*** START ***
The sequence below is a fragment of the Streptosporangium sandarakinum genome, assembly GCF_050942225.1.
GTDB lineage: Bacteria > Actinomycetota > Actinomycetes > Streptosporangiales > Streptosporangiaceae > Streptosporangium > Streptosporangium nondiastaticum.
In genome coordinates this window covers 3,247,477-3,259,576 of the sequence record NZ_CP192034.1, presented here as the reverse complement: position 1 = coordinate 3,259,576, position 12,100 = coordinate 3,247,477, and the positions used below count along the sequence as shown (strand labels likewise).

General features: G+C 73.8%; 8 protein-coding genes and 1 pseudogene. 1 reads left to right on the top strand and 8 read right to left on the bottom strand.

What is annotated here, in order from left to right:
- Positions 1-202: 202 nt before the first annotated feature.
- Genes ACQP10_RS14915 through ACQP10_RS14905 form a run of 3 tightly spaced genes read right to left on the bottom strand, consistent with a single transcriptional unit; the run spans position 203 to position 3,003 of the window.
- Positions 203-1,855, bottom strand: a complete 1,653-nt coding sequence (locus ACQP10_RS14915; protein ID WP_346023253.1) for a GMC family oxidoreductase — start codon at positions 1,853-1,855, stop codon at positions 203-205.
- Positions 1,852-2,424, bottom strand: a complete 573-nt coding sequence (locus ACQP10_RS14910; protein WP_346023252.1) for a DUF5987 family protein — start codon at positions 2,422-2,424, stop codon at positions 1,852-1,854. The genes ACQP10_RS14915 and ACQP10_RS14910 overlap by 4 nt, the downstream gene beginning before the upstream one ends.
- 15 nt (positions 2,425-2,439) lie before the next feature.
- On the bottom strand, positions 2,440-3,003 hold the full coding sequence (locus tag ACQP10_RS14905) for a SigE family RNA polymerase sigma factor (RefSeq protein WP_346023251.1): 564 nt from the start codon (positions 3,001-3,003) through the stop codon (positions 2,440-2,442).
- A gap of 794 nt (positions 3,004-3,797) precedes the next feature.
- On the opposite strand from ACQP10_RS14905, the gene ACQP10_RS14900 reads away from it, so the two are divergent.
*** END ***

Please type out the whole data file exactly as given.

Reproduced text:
The sequence below is a fragment of the Streptosporangium sandarakinum genome, assembly GCF_050942225.1.
GTDB lineage: Bacteria > Actinomycetota > Actinomycetes > Streptosporangiales > Streptosporangiaceae > Streptosporangium > Streptosporangium nondiastaticum.
In genome coordinates this window covers 3,247,477-3,259,576 of the sequence record NZ_CP192034.1, presented here as the reverse complement: position 1 = coordinate 3,259,576, position 12,100 = coordinate 3,247,477, and the positions used below count along the sequence as shown (strand labels likewise).

General features: G+C 73.8%; 8 protein-coding genes and 1 pseudogene. 1 reads left to right on the top strand and 8 read right to left on the bottom strand.

What is annotated here, in order from left to right:
- Positions 1-202: 202 nt before the first annotated feature.
- Genes ACQP10_RS14915 through ACQP10_RS14905 form a run of 3 tightly spaced genes read right to left on the bottom strand, consistent with a single transcriptional unit; the run spans position 203 to position 3,003 of the window.
- Positions 203-1,855, bottom strand: a complete 1,653-nt coding sequence (locus ACQP10_RS14915; protein ID WP_346023253.1) for a GMC family oxidoreductase — start codon at positions 1,853-1,855, stop codon at positions 203-205.
- Positions 1,852-2,424, bottom strand: a complete 573-nt coding sequence (locus ACQP10_RS14910; protein WP_346023252.1) for a DUF5987 family protein — start codon at positions 2,422-2,424, stop codon at positions 1,852-1,854. The genes ACQP10_RS14915 and ACQP10_RS14910 overlap by 4 nt, the downstream gene beginning before the upstream one ends.
- 15 nt (positions 2,425-2,439) lie before the next feature.
- On the bottom strand, positions 2,440-3,003 hold the full coding sequence (locus tag ACQP10_RS14905) for a SigE family RNA polymerase sigma factor (RefSeq protein WP_346023251.1): 564 nt from the start codon (positions 3,001-3,003) through the stop codon (positions 2,440-2,442).
- A gap of 794 nt (positions 3,004-3,797) precedes the next feature.
- On the opposite strand from ACQP10_RS14905, the gene ACQP10_RS14900 reads away from it, so the two are divergent.